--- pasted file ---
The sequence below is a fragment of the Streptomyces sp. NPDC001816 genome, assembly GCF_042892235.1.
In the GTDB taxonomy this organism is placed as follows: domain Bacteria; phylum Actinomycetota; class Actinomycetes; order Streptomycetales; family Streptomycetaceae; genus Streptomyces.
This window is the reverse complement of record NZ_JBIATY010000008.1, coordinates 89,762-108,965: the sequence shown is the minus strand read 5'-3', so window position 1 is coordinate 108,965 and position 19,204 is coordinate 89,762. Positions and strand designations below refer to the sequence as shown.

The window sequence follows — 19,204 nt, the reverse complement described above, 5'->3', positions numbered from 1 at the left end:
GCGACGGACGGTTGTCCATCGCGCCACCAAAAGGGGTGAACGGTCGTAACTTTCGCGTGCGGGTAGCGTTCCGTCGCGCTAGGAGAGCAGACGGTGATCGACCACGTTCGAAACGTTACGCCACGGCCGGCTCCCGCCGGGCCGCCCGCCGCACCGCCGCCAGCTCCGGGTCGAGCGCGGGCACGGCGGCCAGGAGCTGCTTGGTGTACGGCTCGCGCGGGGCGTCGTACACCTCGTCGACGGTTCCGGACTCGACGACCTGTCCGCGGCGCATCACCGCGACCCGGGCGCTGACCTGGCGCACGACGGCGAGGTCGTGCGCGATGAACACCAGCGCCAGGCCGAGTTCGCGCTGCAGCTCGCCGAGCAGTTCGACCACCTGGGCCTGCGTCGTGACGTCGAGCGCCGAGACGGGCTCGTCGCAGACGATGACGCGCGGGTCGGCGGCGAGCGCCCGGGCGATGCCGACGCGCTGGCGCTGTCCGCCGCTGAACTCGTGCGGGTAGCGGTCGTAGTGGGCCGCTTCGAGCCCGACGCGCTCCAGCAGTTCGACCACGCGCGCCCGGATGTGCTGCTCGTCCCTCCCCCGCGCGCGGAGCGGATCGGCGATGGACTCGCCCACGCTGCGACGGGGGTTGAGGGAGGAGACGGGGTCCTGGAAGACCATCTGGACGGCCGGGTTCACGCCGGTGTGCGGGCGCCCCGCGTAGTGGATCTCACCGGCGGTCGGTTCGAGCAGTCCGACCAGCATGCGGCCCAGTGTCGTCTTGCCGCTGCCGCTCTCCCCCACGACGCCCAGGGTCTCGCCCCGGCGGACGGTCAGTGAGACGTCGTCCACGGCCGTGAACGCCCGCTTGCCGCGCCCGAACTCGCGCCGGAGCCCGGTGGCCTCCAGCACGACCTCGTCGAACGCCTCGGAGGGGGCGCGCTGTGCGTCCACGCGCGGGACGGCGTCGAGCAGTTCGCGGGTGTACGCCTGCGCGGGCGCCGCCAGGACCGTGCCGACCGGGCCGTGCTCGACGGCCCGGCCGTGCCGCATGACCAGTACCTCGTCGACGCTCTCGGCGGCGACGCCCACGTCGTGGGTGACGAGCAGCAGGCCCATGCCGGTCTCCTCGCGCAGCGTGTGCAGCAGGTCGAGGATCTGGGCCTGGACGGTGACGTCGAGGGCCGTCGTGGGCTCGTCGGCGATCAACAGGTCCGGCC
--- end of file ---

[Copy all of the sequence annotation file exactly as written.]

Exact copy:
The sequence below is a fragment of the Streptomyces sp. NPDC001816 genome, assembly GCF_042892235.1.
In the GTDB taxonomy this organism is placed as follows: domain Bacteria; phylum Actinomycetota; class Actinomycetes; order Streptomycetales; family Streptomycetaceae; genus Streptomyces.
This window is the reverse complement of record NZ_JBIATY010000008.1, coordinates 89,762-108,965: the sequence shown is the minus strand read 5'-3', so window position 1 is coordinate 108,965 and position 19,204 is coordinate 89,762. Positions and strand designations below refer to the sequence as shown.

The window sequence follows — 19,204 nt, the reverse complement described above, 5'->3', positions numbered from 1 at the left end:
GCGACGGACGGTTGTCCATCGCGCCACCAAAAGGGGTGAACGGTCGTAACTTTCGCGTGCGGGTAGCGTTCCGTCGCGCTAGGAGAGCAGACGGTGATCGACCACGTTCGAAACGTTACGCCACGGCCGGCTCCCGCCGGGCCGCCCGCCGCACCGCCGCCAGCTCCGGGTCGAGCGCGGGCACGGCGGCCAGGAGCTGCTTGGTGTACGGCTCGCGCGGGGCGTCGTACACCTCGTCGACGGTTCCGGACTCGACGACCTGTCCGCGGCGCATCACCGCGACCCGGGCGCTGACCTGGCGCACGACGGCGAGGTCGTGCGCGATGAACACCAGCGCCAGGCCGAGTTCGCGCTGCAGCTCGCCGAGCAGTTCGACCACCTGGGCCTGCGTCGTGACGTCGAGCGCCGAGACGGGCTCGTCGCAGACGATGACGCGCGGGTCGGCGGCGAGCGCCCGGGCGATGCCGACGCGCTGGCGCTGTCCGCCGCTGAACTCGTGCGGGTAGCGGTCGTAGTGGGCCGCTTCGAGCCCGACGCGCTCCAGCAGTTCGACCACGCGCGCCCGGATGTGCTGCTCGTCCCTCCCCCGCGCGCGGAGCGGATCGGCGATGGACTCGCCCACGCTGCGACGGGGGTTGAGGGAGGAGACGGGGTCCTGGAAGACCATCTGGACGGCCGGGTTCACGCCGGTGTGCGGGCGCCCCGCGTAGTGGATCTCACCGGCGGTCGGTTCGAGCAGTCCGACCAGCATGCGGCCCAGTGTCGTCTTGCCGCTGCCGCTCTCCCCCACGACGCCCAGGGTCTCGCCCCGGCGGACGGTCAGTGAGACGTCGTCCACGGCCGTGAACGCCCGCTTGCCGCGCCCGAACTCGCGCCGGAGCCCGGTGGCCTCCAGCACGACCTCGTCGAACGCCTCGGAGGGGGCGCGCTGTGCGTCCACGCGCGGGACGGCGTCGAGCAGTTCGCGGGTGTACGCCTGCGCGGGCGCCGCCAGGACCGTGCCGACCGGGCCGTGCTCGACGGCCCGGCCGTGCCGCATGACCAGTACCTCGTCGACGCTCTCGGCGGCGACGCCCACGTCGTGGGTGACGAGCAGCAGGCCCATGCCGGTCTCCTCGCGCAGCGTGTGCAGCAGGTCGAGGATCTGGGCCTGGACGGTGACGTCGAGGGCCGTCGTGGGCTCGTCGGCGATCAACAGGTCCGGCC